# transient heat losses approximation, closed chamber

I want to build a small 1x1x1 m insulated (wooden) box, with the purpose of testing an internal coating (the idea is to buy 5 square meters of it instead of 60 for a full scale room). My idea was to place an electrical heating element and a small fan inside, and raise the temperature from approximately 20 to 40 degrees Celsius. Given the air conditions inside, I used the Carrier diagram to find the thermal power I would need to heat up the humid air volume in 0.5 hours. I then tried to consider transient heat losses through the walls of the chamber, of which I know the transmittance: to do so, given the relatively small temperature differences between inside (from 20 to 40 C) and outside (20 C), I figured I would reduce it to a steady state case with a constant internal temperature of 30 C (arithmetic mean between initial and final temperature). The thermal power lost through the walls and calculated this way is then, in my ideas, to be summed to the power needed to heat up the air volume, thus obtaining the power I need from the heating element.

My questions are:

1- Is that of the average temperature a good assumption?

2- Apart from that, am I doing anything wrong?

I reckon this is quite basic stuff, I'm sorry, but I never faced this kind of issues and second opinions would be of great help.

• There are 6 internal faces, so you will need 6 sq. metres not 5... May 30 '17 at 13:50
• The bottom will be more insulated, that's why I said 5, plus the aim is to simulate a room, so i would only go as far as the vertical walls an the ceiling with the thin insulation I would apply, but that is not the point. The focal point of this thing is the approximations on the thermal transient... May 30 '17 at 14:41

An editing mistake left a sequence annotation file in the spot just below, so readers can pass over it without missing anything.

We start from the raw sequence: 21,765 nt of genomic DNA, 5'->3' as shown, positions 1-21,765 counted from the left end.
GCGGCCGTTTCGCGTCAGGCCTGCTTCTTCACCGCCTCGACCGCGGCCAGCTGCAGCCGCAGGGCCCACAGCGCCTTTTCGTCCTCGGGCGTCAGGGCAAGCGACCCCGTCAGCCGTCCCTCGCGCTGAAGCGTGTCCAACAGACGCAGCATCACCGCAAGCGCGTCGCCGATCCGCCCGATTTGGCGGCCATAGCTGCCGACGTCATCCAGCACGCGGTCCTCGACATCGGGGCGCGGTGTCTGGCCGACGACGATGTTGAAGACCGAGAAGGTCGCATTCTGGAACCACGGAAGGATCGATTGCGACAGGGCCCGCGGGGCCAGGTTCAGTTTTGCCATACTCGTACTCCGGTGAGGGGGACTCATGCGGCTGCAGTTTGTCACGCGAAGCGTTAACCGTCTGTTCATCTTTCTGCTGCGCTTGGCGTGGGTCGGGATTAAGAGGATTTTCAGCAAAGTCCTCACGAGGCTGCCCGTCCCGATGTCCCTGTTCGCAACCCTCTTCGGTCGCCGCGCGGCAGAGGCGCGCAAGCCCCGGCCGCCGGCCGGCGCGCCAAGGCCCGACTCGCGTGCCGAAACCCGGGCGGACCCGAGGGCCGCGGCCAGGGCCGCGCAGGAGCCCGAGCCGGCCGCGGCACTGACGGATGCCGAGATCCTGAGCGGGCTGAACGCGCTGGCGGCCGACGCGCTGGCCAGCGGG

• When we designed our house, we made sure to have good insulation underneath as well as around and on top.... May 30 '17 at 15:31
• guys could we please stick to the subject? I get it, I can make it 6 if that makes you happy, but please refrain from commenting on marginal stuff if you have nothing relevant on my real issue. May 30 '17 at 18:49

I'm not sure what you're trying to figure out, but if you want to know how well your insulation is doing, I suggest that you add a thermostat and measure the total amount of power supplied to your heating element to maintain a constant temperature inside the box.

• I agree. To elaborate on your answer slightly: Although OP mentions "transient" in the title, steady state conditions are significantly easier to measure, and transient calculations don't seem relevant here (unless I've misunderstood the OP's intent). Either supply a constant power, and measure the steady state temperature with and without insulation, or use a thermostat to get to a constant temperature (e.g. a simple space heater from walmart) and use a power meter (also available cheaply) to measure the power supplied with and without insulation. Jul 20 '17 at 1:32